Weapons, Wounds, Warfare – An Interdisciplinary Online Workshop Series, 2021, University of Auckland, New Zealand
If death and injury are central to warfare, so are the tools that cause bodily harm. This interdisciplinary workshop series, hosted by the University of Auckland’s ‘War in Context’ research hub across March-October 2021, explores the cultures of violence and control that form around military weaponry by focusing on the wounds they inflict and the (at least perceived) pain and suffering they provoke. It investigates the ways in which individuals, communities, states, and militaries imagine, represent, adapt, and receive military technologies in the context of their wounding capacity.
Due to the COVID-19 pandemic, we had to postpone and then reimagine the more traditional conference on this theme we had initially planned for December 2020. We therefore invite proposals for panels or papers to be offered either in person (for New Zealand-based contributors), via live-stream, or pre-recorded as part of a series of events spread throughout 2021. Individual presentations should be 30 minutes in length, and those offered in person or live-streamed will be followed by a Q&A session of no more than 20 minutes in length. Panels should be approximately 40 minutes in length, with 20 mins for Q&A.
Papers should focus on particular weapons (or types of weapons), the context in which they are used, and the ‘wounds’ they cause. We welcome papers from any historical period, including today, and hope to attract scholars from a wide range of disciplines and cultural perspectives. As such, ‘wounds’ can, and indeed should, be interpreted in a broad way and can encompass not only physical, but psychological, social, cultural, and political damage.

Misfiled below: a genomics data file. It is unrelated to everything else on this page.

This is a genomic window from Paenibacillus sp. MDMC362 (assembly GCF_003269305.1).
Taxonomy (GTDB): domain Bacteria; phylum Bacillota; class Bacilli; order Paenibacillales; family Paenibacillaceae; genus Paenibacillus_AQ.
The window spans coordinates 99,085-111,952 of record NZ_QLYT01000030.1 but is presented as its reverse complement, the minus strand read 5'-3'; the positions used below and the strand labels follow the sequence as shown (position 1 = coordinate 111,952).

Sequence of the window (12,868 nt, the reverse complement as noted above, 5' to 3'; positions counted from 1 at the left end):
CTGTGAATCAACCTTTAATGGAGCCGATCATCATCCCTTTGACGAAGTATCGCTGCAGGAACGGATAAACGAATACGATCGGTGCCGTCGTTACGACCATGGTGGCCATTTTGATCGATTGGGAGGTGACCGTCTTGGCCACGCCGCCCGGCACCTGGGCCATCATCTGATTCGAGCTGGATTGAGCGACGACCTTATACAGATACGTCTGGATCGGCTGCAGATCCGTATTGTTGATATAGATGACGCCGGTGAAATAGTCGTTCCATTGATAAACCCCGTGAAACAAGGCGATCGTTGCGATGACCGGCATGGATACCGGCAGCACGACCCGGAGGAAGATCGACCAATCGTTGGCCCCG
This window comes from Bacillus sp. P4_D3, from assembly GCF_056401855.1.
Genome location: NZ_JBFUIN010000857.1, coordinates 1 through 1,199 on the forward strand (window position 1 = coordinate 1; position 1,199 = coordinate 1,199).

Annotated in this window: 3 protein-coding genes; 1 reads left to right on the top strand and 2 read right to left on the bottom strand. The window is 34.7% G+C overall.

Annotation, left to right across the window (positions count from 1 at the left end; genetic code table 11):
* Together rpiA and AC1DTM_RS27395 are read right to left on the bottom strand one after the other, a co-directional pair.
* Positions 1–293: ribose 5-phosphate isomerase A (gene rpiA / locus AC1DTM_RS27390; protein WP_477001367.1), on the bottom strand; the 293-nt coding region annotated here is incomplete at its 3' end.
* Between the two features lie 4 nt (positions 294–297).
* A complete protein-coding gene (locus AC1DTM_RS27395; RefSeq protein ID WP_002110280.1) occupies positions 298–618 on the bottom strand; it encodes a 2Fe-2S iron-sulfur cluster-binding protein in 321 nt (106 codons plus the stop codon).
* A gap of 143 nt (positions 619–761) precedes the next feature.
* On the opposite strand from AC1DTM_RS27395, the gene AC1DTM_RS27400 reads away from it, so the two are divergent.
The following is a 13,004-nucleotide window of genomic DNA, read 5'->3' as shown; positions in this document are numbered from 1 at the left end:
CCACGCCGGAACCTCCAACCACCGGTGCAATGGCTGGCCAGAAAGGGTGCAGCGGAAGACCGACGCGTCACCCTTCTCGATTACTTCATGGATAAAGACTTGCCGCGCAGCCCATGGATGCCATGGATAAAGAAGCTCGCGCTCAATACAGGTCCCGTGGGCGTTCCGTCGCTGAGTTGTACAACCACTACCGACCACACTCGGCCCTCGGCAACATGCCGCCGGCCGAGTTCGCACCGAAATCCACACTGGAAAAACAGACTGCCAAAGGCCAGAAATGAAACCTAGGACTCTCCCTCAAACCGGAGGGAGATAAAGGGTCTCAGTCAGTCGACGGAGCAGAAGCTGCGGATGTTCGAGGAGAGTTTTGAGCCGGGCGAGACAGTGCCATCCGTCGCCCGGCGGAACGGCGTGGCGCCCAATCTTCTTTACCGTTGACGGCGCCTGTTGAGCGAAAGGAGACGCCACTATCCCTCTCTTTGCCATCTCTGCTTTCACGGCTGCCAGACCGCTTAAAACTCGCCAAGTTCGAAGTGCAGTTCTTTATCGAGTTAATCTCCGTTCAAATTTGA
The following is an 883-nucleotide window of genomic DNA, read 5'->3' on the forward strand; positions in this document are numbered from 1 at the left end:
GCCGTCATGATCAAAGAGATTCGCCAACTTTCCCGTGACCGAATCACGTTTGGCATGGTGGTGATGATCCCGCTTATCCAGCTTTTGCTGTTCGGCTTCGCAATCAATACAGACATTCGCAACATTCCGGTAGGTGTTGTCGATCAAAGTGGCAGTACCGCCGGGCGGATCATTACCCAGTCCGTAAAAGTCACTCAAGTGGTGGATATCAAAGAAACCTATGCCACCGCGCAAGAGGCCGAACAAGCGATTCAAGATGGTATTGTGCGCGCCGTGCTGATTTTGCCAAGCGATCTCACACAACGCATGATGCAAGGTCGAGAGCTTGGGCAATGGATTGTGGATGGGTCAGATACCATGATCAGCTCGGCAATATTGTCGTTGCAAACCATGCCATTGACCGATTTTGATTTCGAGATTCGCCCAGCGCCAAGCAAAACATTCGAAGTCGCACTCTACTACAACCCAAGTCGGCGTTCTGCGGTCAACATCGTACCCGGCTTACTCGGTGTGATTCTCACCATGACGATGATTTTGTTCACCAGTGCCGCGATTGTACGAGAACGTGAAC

It is planned that the workshop will form the core of a publication – either a peer-reviewed edited collection or special edition of an academic journal. All presenters will be encouraged to contribute to this publication. If you would like to offer a paper for the publication (but not present to the public) please let us know.
Proposals should include a title, an abstract (no more than 250 words), a brief presenter
biography (no more than 250 words) and your preferred mode of delivery (in person, livestream or pre-recorded). Please indicate when (in terms of dates: March-October) suits you best. We welcome proposals from scholars at all stages of their careers, including graduate students and early career scholars. Please send you proposals to the Series organizers at this email address: firstname.lastname@example.org by 20 February 2021.
We have a small amount of funding available to bring New Zealand-based scholars to
Auckland to contribute in person.
If you have any questions, please do not hesitate to contact us: Prof. Maartje Abbenhuis
(email@example.com), Assoc. Prof. Jeremy Armstrong
(firstname.lastname@example.org), and Dr Thomas Gregory (email@example.com)